The end of an era

2010-07-23 00:00

THE announcement that Media24 has signed an agreement to buy the remaining 50% shares in The Natal Witness Printing and Publishing Company, the holding company of The Witness, marks the end of an era when family ownership was a hallmark of the newspaper.

The Craib family has controlled the newspaper since 1942, when they bought it from the Davis family who owned it for 87 years and have continued as minority shareholders, and who are still represented on the board by Simon Francis.

The Craib connection with the newspaper goes back over a hundred years to the early 1900s when James Craib was employed by The Natal Witness to report on the evening sittings of the old Natal Parliament prior to Union in 1910. At the time, he was pursuing accountancy studies which he completed in England. He returned to South Africa in 1911 and subsequently set up his own practice in Pietermaritzburg. He audited The Natal Witness and was later appointed company accountant and elected to the board in 1927. Craib also acted as managing director in the absence of Philip Davis, whose family had printed and published the newspaper since 1852  — six years after its founding by owner-editor David Dale Buchanan.

In 1939, Philip Davis resigned as managing director and the newspaper was owned by a small group of shareholders, one of whom was James Craib. In 1942, he became the majority shareholder and thus, according to the official history of the newspaper, Bearing Witness by Simon Haw, began “a new era in the history of The Natal Witness, namely the emergence of another durable dynasty — the Craib family — in the long history of the newspaper.”.

James Craib’s son Desmond, interviewed in 1996, pointed out that The Natal Witness was “actually owned by two families”. He explained that the Craib family had the majority share while the smaller portion was held by the Davis family.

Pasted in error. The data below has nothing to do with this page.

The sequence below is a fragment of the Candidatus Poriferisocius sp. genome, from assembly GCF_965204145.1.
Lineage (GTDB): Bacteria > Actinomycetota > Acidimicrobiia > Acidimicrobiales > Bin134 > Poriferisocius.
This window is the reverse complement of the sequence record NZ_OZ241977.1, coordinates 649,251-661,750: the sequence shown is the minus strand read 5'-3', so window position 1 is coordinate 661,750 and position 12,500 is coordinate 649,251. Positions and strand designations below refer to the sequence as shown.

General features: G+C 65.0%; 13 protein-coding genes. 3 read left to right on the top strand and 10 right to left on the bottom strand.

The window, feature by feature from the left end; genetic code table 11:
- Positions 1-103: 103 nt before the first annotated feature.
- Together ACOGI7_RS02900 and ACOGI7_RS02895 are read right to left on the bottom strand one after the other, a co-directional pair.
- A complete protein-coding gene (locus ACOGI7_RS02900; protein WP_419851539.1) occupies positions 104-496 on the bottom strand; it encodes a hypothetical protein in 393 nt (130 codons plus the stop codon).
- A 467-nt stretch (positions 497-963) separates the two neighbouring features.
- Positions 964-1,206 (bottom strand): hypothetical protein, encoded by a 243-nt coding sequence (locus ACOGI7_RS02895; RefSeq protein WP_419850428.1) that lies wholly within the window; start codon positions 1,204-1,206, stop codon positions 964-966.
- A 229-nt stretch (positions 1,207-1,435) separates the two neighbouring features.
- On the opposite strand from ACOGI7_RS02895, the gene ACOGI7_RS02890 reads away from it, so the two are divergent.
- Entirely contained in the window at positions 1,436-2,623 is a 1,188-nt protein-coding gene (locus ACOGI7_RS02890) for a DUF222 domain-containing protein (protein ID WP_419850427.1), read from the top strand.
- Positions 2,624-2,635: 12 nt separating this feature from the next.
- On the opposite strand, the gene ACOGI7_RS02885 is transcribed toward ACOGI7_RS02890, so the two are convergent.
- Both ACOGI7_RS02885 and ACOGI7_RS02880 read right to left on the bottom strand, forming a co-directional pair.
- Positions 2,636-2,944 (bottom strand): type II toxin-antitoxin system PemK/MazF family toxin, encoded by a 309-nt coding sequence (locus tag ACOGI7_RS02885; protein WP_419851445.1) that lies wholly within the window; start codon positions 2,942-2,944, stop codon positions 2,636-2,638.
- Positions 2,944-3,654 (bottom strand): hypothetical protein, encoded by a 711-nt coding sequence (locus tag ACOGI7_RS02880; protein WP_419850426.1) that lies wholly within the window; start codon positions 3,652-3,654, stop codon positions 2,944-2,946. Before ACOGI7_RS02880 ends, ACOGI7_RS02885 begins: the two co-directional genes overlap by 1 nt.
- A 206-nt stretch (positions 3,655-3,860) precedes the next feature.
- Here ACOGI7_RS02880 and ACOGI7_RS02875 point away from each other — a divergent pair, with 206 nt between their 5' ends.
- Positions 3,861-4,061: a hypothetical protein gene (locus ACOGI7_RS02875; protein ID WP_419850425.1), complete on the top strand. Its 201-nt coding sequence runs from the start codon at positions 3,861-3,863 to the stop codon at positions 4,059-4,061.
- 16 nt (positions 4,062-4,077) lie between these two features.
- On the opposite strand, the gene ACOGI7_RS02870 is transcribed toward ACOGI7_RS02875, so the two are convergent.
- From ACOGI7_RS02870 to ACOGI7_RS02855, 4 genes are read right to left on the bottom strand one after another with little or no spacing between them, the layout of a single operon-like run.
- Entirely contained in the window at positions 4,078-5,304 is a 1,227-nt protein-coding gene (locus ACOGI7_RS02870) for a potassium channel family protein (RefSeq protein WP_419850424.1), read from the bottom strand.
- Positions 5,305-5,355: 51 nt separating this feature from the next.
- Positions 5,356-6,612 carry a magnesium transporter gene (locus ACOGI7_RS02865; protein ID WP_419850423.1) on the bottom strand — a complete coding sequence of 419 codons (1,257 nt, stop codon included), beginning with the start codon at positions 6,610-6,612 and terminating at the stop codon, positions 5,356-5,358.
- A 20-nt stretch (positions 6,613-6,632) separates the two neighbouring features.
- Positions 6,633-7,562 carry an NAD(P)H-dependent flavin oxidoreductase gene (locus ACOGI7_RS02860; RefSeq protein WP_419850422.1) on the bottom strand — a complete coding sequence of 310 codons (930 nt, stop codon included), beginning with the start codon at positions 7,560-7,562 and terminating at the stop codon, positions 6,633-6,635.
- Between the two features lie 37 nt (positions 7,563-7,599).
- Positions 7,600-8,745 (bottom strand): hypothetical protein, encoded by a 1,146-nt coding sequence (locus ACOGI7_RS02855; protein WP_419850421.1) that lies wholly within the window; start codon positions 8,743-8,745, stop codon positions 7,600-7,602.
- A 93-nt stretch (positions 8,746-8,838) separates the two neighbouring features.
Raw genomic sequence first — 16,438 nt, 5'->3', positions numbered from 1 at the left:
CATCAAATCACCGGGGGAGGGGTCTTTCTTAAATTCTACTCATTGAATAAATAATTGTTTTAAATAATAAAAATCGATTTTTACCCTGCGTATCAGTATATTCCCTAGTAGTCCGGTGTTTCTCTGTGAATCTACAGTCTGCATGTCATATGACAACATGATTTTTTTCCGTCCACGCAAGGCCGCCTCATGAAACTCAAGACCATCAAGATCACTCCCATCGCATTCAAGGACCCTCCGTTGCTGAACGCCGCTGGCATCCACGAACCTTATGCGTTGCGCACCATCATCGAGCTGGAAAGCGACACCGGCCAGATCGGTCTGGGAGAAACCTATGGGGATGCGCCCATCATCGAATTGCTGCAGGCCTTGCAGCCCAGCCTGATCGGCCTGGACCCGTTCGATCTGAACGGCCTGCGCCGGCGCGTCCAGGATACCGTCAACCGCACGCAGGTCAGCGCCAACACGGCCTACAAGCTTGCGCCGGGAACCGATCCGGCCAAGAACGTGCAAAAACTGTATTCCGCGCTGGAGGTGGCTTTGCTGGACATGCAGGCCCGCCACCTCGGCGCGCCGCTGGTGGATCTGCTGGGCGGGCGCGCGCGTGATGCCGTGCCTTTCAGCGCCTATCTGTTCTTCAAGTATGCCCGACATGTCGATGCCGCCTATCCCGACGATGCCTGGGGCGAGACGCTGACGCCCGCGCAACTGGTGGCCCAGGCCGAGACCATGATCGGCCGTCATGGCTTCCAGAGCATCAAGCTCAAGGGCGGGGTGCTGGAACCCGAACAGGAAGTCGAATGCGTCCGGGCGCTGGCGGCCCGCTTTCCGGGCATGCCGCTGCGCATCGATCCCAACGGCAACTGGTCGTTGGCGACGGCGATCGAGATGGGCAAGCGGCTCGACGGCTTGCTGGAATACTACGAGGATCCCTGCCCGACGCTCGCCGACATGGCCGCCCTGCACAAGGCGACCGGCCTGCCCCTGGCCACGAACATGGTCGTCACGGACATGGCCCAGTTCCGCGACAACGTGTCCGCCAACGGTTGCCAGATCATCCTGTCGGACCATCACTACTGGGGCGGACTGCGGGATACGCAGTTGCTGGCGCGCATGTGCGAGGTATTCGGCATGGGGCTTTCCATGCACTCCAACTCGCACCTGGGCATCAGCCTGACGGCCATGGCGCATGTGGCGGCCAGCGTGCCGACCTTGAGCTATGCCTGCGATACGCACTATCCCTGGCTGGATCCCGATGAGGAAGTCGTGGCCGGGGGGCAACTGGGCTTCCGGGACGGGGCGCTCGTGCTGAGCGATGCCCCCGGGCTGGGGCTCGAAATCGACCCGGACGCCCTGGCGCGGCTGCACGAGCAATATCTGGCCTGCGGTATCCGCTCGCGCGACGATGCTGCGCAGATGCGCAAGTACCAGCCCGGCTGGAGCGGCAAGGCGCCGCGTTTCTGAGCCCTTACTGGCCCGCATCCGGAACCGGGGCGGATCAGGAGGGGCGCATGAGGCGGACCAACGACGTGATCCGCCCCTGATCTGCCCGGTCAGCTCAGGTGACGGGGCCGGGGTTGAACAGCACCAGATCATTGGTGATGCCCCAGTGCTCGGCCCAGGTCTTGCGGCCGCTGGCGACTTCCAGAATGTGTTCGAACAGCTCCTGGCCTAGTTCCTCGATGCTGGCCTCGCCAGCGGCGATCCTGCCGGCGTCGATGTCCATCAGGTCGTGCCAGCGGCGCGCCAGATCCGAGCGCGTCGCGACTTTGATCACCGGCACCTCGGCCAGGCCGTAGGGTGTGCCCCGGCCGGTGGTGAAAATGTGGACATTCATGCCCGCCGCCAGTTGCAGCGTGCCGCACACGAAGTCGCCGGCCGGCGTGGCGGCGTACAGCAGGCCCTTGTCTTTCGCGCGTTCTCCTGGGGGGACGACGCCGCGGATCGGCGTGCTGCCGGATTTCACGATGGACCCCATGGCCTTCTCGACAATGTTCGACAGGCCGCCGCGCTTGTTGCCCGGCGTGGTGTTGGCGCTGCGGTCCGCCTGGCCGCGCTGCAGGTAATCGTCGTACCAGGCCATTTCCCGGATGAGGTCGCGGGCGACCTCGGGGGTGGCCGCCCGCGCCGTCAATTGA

When James Craib bought the majority share, Desmond was “up north”, fighting in World War 2.

During the war he served as an infantry platoon commander and intelligence officer with the 1st South African Division in East Africa and the Western Desert, where he was mentioned twice in dispatches. He went on to command an armoured squadron of the Special Service Battalion in the 6th South African Division in Italy, where he was awarded the Military Cross. He was wounded south of Florence but returned to the regiment during the winter campaign in the Apennines.

Desmond Craib had no interest in joining the family business and when victory was achieved in Europe the way seemed clear for Craib to set about fulfilling his dream of joining the Colonial Service. But that dream was postponed when his elder brother Alistair, a South African Air Force instructor, was killed during a night-flying exercise in Bloemfontein. Craib’s parents were devastated and he felt unable to leave them alone in their grief and, putting the Colonial Service on hold, went to work for his father.

Craib remained at The Natal Witness for a year-and-a-half before finally joining the Colonial Service in Kenya. However, in 1949, James Craib’s health began to fail and he told his son that he faced the choice of selling the Witness unless Desmond returned to take it over. “I decided to come back and give it a go,” recalled Craib. “It was simply too good an opportunity to miss.”

In 1949, Craib joined the board.

Despite diminishing health, James Craib lived for another 15 years and remained a force to be reckoned with, keeping a tight rein on the finances of the business.

The Natal Witness that Craib joined for the second time in 1949 was a very small organisation. “It had a small printing department with totally antiquated machinery and the newspaper was equally antiquated,” said Craib.

In 1953, Craib tapped into the lucrative Witwatersrand market by opening a sales office in Johannesburg to canvass work for the printing division and to bring in advertising revenue for the newspaper.